“Based on early data suggesting that vaccines are over 90-percent effective, and assuming the distribution of vaccines continues to roll out and improve, when do you anticipate your role as a pharma marketer returning to some level of normalcy?” 

“We’re all anxious and ready to get back to normal, [but] I don’t think we’re going to return to how normal was before,” she responds. “I think that our role and what our HCPs and patients expect has evolved, the expectations are changing, and so I think we have to evolve with this and really honor the change of expectation that is coming on the backend of this pandemic.”

Andrews emphasizes the importance of personalized content in the wake of COVID-19 replacing in-person meetings and other face-to-face interactions with digital communication platforms. 

“I think we have to focus much of our energy and time on really delivering personalized content, really understanding what our HCPs need, and make sure we’re doing our best to deliver the right content to the right person,” she explains. “That personalized content is so critical when our communication is turned more virtual, and it’s really focused on more digital and print channels.”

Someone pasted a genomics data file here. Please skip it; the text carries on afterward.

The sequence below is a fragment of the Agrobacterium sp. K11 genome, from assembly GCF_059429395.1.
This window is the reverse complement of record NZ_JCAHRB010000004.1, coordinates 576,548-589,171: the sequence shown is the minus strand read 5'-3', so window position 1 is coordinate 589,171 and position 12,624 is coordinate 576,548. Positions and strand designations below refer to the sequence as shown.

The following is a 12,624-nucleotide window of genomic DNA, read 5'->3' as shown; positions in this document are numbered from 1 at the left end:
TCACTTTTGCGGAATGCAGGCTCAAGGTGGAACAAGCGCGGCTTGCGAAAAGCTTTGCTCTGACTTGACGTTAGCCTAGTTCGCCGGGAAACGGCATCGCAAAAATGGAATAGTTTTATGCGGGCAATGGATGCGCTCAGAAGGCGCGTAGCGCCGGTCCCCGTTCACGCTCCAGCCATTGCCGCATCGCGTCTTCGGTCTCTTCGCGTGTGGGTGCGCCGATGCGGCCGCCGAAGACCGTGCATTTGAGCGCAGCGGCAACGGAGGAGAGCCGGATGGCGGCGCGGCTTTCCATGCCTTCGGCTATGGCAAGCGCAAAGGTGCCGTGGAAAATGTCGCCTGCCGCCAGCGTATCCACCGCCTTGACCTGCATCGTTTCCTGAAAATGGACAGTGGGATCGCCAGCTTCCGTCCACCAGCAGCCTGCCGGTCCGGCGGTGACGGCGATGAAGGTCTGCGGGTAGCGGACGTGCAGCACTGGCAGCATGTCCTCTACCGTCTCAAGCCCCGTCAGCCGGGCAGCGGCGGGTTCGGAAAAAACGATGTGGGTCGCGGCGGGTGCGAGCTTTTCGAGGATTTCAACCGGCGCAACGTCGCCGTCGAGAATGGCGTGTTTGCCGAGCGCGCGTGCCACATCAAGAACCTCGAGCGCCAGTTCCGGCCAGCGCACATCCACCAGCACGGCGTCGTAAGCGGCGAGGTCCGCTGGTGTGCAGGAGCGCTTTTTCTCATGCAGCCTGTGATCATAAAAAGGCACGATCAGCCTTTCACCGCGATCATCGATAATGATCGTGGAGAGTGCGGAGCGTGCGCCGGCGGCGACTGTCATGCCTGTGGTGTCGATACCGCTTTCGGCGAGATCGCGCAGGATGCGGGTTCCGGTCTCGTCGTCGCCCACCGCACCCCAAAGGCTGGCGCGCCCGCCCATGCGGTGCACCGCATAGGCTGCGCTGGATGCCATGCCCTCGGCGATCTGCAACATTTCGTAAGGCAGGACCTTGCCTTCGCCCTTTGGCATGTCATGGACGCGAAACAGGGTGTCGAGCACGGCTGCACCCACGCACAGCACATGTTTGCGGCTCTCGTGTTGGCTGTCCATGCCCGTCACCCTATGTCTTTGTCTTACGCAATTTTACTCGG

Kingree closes out the episode by thanking Mary Andrews, Ashley Rapp, and FirstWord for collaborating on this extraordinary series, and reflecting on how advisors will need to continue to adapt and adjust as the HCP market continues to change. 

“My takeaway here is that term you used, ‘honoring the change in expectation,’” he tells Andrews. 

Be sure to tune in to our next and final episode: “Looking Ahead to a Post-COVID World,” wherein we’ll be discussing the future of HCP marketing and non-personal strategies with Wesley van den Heuvel, Senior Director of Omnichannel Engagement, Novo Nordisk.

Listen to All Three Episodes of the PDQ-FirstWord Podcast Series ‘From Conference Rooms to Zooms’ HERE